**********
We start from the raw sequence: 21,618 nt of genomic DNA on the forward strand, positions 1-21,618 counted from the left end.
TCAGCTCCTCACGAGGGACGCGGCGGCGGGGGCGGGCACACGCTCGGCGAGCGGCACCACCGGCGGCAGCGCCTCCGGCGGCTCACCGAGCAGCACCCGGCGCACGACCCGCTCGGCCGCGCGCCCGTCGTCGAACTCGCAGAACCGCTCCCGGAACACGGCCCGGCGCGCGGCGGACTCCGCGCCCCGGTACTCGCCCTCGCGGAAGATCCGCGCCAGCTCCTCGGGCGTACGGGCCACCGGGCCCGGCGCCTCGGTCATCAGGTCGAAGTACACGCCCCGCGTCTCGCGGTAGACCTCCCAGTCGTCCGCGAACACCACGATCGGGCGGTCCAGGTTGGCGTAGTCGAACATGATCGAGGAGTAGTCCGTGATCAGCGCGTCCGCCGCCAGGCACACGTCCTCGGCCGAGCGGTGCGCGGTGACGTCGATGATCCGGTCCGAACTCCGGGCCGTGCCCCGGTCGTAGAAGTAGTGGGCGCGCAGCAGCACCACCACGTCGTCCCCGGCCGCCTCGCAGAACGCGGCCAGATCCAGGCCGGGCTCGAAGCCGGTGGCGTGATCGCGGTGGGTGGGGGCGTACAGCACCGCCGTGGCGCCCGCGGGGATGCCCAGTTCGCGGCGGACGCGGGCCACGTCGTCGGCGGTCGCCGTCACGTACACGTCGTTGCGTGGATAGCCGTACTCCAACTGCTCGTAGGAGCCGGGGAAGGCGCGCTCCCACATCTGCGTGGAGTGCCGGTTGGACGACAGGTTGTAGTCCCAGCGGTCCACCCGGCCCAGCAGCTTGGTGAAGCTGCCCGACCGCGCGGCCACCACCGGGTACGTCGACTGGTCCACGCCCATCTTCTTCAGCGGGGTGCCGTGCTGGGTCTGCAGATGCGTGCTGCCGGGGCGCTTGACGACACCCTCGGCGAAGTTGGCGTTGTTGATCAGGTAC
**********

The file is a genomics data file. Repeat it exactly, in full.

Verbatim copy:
We start from the raw sequence: 21,618 nt of genomic DNA on the forward strand, positions 1-21,618 counted from the left end.
TCAGCTCCTCACGAGGGACGCGGCGGCGGGGGCGGGCACACGCTCGGCGAGCGGCACCACCGGCGGCAGCGCCTCCGGCGGCTCACCGAGCAGCACCCGGCGCACGACCCGCTCGGCCGCGCGCCCGTCGTCGAACTCGCAGAACCGCTCCCGGAACACGGCCCGGCGCGCGGCGGACTCCGCGCCCCGGTACTCGCCCTCGCGGAAGATCCGCGCCAGCTCCTCGGGCGTACGGGCCACCGGGCCCGGCGCCTCGGTCATCAGGTCGAAGTACACGCCCCGCGTCTCGCGGTAGACCTCCCAGTCGTCCGCGAACACCACGATCGGGCGGTCCAGGTTGGCGTAGTCGAACATGATCGAGGAGTAGTCCGTGATCAGCGCGTCCGCCGCCAGGCACACGTCCTCGGCCGAGCGGTGCGCGGTGACGTCGATGATCCGGTCCGAACTCCGGGCCGTGCCCCGGTCGTAGAAGTAGTGGGCGCGCAGCAGCACCACCACGTCGTCCCCGGCCGCCTCGCAGAACGCGGCCAGATCCAGGCCGGGCTCGAAGCCGGTGGCGTGATCGCGGTGGGTGGGGGCGTACAGCACCGCCGTGGCGCCCGCGGGGATGCCCAGTTCGCGGCGGACGCGGGCCACGTCGTCGGCGGTCGCCGTCACGTACACGTCGTTGCGTGGATAGCCGTACTCCAACTGCTCGTAGGAGCCGGGGAAGGCGCGCTCCCACATCTGCGTGGAGTGCCGGTTGGACGACAGGTTGTAGTCCCAGCGGTCCACCCGGCCCAGCAGCTTGGTGAAGCTGCCCGACCGCGCGGCCACCACCGGGTACGTCGACTGGTCCACGCCCATCTTCTTCAGCGGGGTGCCGTGCTGGGTCTGCAGATGCGTGCTGCCGGGGCGCTTGACGACACCCTCGGCGAAGTTGGCGTTGTTGATCAGGTAC